Got a CD in the post box the other day. It’s been on deck in the CD player for a week or so now. Finally enough of a lull in the day job to throw a few words at it. A paucity of words leaves them hanging though, right?
Here’s some quick thoughts about Skism and their new release “2021”. A blast of old school (which I realize is a term I use a lot) street punk from NYC.
Loud, gritty, in-your-face Punk / Hardcore / Oi
The lyric run a course from the murderous lament of “Eyes”, into the markedly anti-Nazi “U.S. Nazis Fuck Off and Die”, to the questioning retorts of “Agent Orange” and “Trioxin”.
Things delve into the personal with “Knocked Down With A 40”, a song, as it turns out, about being knocked down with a 40. The final track, something we all can relate to, “Outside the Club” brings how the feeling of being shut out in the cold.
You know what street punk sounds like? The drums pound. The guitar chugs. The bass rumbles. The vocals are somewhere between a sing and a shout. You know what you like. So check out Skism on all the streaming platforms. (but especially Bandcamp)
Tracks: 1. Pain and Pain 02:12 2. Eyes 02:24 3. U.S. Nazies Fuck Off and Die 01:32 4. Agent Orange 01:46 5. Trioxin 01:52 6. Knocked Down With A 40 01:26 7. Nomad 02:08 8. In Control (Eyes Reprise) 02:00 9. Outside the Club 01:29
Bio: Skism is an anti-social, angst ridden, hyperactive punks who pound out driving music with screaming vocals, fast guitars and pounding drums, with old school punk, hardcore and oi influences, featuring players who played in The Krays, American Eagle, WRENCH and Mad Mulligans.
New York City post-hardcore band Quicksand have made their long-awaited return with the new single “Inversion.” The track follows the band’s successful album from 2017, ‘Interiors.’ Thoughtful, driving, and powerful, like the long-lived band itself, the song has an emotional resonance that is only amplified by the events of the past stressed-out, locked-down year.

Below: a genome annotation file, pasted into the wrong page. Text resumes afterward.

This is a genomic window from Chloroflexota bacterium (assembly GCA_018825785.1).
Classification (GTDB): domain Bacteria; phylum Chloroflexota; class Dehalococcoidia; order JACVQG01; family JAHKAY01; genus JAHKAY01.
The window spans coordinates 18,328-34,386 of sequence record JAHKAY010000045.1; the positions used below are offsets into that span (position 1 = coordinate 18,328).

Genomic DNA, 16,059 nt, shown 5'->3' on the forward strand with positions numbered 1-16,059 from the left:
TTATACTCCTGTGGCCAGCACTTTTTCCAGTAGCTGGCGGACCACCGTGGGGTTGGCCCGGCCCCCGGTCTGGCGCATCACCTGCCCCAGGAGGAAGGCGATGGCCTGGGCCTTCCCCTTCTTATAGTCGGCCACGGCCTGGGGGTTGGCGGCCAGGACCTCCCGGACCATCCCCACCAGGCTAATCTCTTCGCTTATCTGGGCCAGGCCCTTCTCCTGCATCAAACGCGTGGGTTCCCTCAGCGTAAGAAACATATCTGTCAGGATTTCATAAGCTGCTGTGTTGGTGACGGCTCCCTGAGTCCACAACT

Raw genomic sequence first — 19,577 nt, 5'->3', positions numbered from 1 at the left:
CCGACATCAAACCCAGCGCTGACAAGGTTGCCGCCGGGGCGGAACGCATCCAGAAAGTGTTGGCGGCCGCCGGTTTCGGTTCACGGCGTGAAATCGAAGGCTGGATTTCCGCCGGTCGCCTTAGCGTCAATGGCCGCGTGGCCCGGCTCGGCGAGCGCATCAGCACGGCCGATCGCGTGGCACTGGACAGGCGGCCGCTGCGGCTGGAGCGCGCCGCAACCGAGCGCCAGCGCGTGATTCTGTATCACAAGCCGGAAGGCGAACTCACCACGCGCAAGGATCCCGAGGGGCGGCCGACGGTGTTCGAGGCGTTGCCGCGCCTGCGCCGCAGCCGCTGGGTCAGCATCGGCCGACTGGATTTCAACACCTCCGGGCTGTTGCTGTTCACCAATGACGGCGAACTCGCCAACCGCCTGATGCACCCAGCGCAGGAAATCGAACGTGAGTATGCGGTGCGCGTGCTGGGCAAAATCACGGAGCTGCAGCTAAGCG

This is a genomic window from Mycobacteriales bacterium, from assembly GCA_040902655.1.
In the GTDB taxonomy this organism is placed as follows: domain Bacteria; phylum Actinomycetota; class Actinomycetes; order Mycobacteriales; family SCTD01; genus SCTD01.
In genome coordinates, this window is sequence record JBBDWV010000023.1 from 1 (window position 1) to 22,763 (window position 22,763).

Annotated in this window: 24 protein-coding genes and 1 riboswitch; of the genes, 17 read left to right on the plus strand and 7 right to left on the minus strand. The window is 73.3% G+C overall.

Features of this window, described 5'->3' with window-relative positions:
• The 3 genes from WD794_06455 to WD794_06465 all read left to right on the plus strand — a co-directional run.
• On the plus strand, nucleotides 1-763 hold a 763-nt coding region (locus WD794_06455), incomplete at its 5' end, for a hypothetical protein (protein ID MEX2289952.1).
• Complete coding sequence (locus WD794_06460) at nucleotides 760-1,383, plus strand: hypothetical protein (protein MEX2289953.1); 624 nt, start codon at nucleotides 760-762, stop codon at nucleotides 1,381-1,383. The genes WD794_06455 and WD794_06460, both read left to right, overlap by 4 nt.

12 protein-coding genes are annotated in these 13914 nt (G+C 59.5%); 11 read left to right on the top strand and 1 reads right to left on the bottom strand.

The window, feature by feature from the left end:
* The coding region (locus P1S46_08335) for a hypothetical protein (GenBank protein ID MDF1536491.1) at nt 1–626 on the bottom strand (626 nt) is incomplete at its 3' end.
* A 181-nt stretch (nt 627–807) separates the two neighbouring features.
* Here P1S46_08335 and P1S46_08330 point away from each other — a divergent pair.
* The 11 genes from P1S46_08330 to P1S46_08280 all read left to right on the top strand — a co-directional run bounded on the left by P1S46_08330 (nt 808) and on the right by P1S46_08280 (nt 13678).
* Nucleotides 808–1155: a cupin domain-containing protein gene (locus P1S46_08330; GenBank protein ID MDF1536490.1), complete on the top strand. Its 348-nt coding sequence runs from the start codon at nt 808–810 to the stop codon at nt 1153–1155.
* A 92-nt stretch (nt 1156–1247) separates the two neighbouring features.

“The music to ‘Inversion’ was very squatter punk at first,” says frontman Walter Schreifels. “To get something going vocally I started singing in an English Niel Nausea kind of vibe (Nausea are a peace/squatter punk band from the Lower East Side of Manhattan). The lyrics reflect the push and pull of being very connected through technology while at the same time being the most emotionally isolated group of humans to ever walk the planet and fun stuff like that.”
Today, the band have launched a colorful video with artwork by Japanese artist Tetsunori Tawaraya animated by Los Angeles-based artist Rob Fidel. Check it out here.
Formed in 1990, Quicksand made their full-length debut with Slip—a 1993 release praised by The A.V. Club as “a nearly flawless record that combines the irony and heaviness of Helmet with Fugazi’s penchant to dismantle sound in the most energetic ways.” Arriving in 1995, their sophomore album Manic Compression appeared at #1 on the Top Five Best Post-Hardcore Records list from LA Weekly (who noted that “if there were any justice in the world, Quicksand would have been the biggest underground band of the ’90s”).
Throughout the early ’90s, Quicksand toured with bands like Helmet, Fugazi, Rage Against the Machine, and Anthrax. After disbanding in late 1995, they reunited for a one-night performance in June 2012. They’ve since appeared at festivals like FYF Fest and Pukkelpop, and in 2013 embarked on their first North American tour in 15 years. In 2017, the band released their long-awaited third-studio album Interiors which saw Consequence of Sound praise the band for their sound “that nobody else has been able to replicate in all the time they’ve been gone.”
Quicksand is frontman/guitarist Walter Schreifels, bassist Sergio Vega, and drummer Alan Cage.